Entertainment Weekly

Mariah Carey is perfectly fine playing a waitress who dreams of becoming, yes, a singer -- even if the superstar's presence in such a small venture seems jarring.
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Philadelphia Inquirer

By Carrie Rickey
Tennessee is drenched in melancholy, a trip through a tunnel of pain illuminated by a lone ray of light at the end.
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L.A. Weekly

Woodley’s film mostly floats along on its melancholy drift, so well-attuned to the low-key rhythms of its beaten-down characters that it never quite summons up enough energy for the rest of us, who are along for the ride.
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Los Angeles Times

The dramatic payoffs are either nonexistent or overly manipulated, and for a journey that starts with so much deep-set pain and regret to end with a sentimental twist feels, to use a phrase anathema in Carey's world, off-key.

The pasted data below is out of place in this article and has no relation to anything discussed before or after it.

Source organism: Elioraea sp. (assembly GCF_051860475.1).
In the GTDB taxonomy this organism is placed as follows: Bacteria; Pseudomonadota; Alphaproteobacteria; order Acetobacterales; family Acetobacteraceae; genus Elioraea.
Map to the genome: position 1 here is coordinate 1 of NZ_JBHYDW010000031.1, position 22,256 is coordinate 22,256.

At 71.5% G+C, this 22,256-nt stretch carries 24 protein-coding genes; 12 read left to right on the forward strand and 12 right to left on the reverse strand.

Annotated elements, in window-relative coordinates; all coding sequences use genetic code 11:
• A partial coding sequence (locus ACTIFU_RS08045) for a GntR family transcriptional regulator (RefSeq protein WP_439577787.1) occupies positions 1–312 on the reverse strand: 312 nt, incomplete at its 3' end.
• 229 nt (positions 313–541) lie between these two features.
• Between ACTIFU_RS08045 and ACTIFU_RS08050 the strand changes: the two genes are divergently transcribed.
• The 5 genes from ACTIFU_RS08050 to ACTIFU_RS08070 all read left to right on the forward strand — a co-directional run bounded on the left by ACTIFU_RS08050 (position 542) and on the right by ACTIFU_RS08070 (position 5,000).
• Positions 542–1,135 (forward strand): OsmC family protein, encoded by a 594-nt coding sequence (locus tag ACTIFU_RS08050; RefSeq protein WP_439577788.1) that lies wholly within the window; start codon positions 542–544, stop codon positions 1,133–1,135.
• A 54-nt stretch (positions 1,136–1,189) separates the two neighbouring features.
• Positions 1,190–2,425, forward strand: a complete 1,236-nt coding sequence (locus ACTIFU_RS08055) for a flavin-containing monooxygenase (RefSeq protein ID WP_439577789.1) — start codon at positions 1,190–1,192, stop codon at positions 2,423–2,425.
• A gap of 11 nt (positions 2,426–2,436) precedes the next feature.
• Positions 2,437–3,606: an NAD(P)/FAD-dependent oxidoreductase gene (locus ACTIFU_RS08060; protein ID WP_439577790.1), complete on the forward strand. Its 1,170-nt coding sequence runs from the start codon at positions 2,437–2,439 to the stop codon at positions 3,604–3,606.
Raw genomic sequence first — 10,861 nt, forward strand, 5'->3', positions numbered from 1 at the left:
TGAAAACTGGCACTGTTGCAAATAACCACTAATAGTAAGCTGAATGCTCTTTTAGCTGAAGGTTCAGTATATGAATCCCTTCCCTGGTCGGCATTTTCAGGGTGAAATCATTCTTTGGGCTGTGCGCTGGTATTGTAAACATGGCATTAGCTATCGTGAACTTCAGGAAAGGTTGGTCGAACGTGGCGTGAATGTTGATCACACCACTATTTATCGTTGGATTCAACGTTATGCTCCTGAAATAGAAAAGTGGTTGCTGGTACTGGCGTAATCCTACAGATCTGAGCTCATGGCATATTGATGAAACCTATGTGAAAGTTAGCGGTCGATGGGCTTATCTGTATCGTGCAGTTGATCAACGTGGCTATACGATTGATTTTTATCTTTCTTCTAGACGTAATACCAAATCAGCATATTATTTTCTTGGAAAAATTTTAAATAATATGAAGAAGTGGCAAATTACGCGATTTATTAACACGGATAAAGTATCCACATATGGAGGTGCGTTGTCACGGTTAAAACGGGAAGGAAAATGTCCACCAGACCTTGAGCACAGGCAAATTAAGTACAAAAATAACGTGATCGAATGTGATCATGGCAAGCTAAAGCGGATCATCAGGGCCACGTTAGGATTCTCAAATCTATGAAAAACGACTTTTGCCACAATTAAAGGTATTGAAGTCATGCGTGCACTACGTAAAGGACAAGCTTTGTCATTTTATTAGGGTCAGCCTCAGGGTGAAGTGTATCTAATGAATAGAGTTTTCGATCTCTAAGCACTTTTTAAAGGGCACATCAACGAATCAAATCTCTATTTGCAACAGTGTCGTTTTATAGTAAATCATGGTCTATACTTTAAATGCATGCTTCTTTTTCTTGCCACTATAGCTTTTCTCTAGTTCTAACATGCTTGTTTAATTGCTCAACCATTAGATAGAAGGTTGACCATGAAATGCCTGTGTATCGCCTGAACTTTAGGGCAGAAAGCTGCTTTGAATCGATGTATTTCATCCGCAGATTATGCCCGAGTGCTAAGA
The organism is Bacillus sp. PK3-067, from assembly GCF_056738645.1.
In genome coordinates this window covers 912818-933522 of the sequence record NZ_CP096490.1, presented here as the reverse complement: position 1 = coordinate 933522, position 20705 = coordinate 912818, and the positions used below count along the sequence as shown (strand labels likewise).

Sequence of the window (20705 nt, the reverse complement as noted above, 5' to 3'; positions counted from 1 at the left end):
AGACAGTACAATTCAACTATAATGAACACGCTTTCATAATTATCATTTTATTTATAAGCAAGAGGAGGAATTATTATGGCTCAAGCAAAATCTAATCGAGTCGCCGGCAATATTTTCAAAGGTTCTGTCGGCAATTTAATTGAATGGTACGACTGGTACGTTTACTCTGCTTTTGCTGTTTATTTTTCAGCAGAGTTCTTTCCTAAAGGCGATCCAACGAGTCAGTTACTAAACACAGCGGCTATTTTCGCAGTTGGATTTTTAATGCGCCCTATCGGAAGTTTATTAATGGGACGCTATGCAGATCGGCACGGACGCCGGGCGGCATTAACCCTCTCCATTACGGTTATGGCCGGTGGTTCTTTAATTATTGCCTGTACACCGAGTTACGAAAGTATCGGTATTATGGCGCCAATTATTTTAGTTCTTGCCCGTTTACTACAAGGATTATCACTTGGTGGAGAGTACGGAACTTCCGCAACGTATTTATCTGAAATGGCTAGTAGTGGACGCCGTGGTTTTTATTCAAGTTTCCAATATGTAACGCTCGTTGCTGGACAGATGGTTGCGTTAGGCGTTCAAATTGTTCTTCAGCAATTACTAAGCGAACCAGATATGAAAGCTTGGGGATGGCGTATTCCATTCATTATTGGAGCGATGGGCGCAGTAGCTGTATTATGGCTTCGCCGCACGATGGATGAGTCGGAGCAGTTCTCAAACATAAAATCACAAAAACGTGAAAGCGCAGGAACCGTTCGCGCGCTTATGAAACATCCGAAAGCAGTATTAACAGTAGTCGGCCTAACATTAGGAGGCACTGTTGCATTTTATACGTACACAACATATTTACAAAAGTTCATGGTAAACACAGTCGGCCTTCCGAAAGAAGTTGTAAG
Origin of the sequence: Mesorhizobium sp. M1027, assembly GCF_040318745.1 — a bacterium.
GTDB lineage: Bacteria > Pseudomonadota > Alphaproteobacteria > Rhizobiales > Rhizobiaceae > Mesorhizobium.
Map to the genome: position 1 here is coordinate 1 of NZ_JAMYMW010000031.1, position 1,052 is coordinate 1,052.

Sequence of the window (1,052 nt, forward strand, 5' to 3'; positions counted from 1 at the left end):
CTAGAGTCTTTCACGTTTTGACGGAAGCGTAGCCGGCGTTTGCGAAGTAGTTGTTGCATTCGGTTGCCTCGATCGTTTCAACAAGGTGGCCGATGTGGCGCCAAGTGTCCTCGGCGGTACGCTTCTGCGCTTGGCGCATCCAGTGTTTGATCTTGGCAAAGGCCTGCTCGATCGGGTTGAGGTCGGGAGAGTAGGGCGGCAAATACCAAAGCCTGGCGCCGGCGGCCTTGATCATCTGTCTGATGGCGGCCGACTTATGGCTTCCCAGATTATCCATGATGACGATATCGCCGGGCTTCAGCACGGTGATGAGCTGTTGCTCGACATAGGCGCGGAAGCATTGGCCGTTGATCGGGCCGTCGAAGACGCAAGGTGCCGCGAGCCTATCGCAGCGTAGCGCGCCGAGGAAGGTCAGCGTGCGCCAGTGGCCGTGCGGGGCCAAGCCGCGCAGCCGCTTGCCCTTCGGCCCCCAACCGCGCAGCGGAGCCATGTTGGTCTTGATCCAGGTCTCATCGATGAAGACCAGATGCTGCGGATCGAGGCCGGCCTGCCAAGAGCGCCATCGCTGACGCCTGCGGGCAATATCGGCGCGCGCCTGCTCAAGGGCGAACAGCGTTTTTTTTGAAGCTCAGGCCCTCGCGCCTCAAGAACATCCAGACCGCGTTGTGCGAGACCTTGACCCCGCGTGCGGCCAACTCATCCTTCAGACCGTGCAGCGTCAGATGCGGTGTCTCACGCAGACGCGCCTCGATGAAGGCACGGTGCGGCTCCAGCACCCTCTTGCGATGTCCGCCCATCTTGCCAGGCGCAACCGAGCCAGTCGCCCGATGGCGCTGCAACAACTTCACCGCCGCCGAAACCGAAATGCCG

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By Ronnie Scheib
Ultimately, nothing can save this pic from the warm fuzzies.
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New York Daily News

By Elizabeth Weitzman
The good news for Carey is that she gets to prove she's a pretty decent actress after all. The bad news, of course, is that she's done it in a movie no one has any other reason to see.
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The New York Times

By Stephen Holden
It isn't saying much, but at least her (Carey) work here is more substantial than in the catastrophic "Glitter."
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New York Post

A twist ending does nothing to make the previous 85 minutes interesting.
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42 out of 100
Mixed or average reviews
Metascore® based on all critic reviews. Scores range from 0 to 100, with higher scores indicating more favorable reviews.